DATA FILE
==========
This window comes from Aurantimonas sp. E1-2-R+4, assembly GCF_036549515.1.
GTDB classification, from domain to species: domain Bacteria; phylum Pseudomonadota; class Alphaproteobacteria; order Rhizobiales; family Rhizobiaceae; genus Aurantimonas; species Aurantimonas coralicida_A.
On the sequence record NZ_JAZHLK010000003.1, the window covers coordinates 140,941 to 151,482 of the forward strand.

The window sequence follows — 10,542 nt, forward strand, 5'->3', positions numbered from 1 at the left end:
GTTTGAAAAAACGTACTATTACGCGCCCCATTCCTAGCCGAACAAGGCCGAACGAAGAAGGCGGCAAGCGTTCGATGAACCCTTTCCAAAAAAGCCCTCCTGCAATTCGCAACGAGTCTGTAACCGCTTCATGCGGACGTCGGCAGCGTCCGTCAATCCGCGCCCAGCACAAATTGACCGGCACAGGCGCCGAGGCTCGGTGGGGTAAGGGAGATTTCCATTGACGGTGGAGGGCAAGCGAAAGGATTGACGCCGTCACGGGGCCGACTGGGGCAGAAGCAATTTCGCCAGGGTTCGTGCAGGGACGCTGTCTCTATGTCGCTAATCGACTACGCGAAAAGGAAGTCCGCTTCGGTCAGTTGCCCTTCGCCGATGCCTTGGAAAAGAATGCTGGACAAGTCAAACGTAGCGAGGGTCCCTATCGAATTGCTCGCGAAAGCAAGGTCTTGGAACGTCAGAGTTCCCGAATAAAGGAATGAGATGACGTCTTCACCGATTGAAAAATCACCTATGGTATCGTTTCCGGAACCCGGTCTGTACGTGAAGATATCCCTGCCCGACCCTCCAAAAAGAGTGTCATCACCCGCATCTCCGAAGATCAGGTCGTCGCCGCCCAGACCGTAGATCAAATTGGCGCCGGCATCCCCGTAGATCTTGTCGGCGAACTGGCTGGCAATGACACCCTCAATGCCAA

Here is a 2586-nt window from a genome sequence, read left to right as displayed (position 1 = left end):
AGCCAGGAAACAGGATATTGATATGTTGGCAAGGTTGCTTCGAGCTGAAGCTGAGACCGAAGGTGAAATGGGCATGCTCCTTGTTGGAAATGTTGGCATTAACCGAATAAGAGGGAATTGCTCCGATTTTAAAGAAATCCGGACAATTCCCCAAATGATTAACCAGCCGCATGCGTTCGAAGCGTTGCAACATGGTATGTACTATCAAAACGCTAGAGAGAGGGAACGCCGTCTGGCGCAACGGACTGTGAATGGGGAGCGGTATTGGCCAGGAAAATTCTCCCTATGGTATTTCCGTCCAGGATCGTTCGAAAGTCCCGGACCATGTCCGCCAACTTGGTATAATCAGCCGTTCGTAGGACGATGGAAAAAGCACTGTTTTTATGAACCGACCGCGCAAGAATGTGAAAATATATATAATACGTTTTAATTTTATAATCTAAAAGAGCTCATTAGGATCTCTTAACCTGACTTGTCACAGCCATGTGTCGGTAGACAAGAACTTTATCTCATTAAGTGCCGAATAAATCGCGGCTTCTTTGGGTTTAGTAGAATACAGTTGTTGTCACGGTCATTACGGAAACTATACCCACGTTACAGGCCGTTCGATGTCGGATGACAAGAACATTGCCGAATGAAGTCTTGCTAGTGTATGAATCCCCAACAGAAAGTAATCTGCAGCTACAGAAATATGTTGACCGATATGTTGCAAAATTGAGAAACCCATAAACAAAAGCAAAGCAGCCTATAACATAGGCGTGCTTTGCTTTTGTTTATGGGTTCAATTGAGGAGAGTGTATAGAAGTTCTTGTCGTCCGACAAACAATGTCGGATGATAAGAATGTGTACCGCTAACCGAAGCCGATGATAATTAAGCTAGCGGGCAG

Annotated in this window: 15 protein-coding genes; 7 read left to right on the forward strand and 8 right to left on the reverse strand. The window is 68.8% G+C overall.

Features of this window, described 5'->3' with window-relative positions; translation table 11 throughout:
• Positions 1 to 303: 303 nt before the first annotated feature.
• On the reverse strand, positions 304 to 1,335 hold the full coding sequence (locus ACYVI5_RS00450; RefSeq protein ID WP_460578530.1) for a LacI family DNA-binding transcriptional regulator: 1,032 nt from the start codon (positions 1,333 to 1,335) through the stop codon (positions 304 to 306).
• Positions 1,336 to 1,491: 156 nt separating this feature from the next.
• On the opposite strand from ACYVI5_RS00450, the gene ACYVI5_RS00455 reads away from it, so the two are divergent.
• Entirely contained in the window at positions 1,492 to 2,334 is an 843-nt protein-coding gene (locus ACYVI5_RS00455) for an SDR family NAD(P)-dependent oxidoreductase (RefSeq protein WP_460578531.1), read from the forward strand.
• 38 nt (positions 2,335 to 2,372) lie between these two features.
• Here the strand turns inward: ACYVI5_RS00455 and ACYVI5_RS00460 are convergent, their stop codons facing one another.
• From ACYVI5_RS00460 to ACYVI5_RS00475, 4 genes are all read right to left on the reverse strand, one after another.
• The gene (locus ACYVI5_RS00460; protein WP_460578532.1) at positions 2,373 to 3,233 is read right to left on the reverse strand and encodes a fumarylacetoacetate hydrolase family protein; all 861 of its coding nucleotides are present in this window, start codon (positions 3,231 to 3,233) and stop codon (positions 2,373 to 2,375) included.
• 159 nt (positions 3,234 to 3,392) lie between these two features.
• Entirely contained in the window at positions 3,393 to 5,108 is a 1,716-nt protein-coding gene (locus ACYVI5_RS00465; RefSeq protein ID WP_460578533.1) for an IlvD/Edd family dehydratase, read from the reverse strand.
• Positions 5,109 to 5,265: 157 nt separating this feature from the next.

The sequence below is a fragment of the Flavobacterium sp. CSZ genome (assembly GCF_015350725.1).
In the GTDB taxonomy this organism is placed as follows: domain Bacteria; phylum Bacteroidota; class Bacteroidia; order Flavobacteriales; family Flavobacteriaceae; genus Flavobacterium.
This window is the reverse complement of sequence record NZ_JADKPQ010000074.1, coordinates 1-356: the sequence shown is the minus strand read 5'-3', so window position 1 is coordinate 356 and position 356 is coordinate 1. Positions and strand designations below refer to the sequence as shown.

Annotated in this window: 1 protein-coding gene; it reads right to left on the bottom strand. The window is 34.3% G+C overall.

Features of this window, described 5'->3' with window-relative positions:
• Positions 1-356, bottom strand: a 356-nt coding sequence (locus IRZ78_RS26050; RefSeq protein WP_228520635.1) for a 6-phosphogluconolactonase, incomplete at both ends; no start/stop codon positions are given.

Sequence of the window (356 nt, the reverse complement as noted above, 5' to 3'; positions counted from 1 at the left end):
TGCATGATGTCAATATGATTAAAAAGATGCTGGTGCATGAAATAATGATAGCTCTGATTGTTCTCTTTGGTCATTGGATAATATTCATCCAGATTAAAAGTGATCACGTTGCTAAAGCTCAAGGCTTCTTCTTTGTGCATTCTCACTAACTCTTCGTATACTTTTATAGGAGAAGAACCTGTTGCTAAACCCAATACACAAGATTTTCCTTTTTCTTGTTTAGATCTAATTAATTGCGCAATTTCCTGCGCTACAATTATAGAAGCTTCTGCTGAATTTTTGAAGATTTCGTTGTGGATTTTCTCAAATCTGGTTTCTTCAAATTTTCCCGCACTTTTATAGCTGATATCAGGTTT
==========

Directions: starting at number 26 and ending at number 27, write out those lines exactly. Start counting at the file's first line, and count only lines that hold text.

Features of this window, described 5'->3' with window-relative positions:
• Positions 1-356, bottom strand: a 356-nt coding sequence (locus IRZ78_RS26050; RefSeq protein WP_228520635.1) for a 6-phosphogluconolactonase, incomplete at both ends; no start/stop codon positions are given.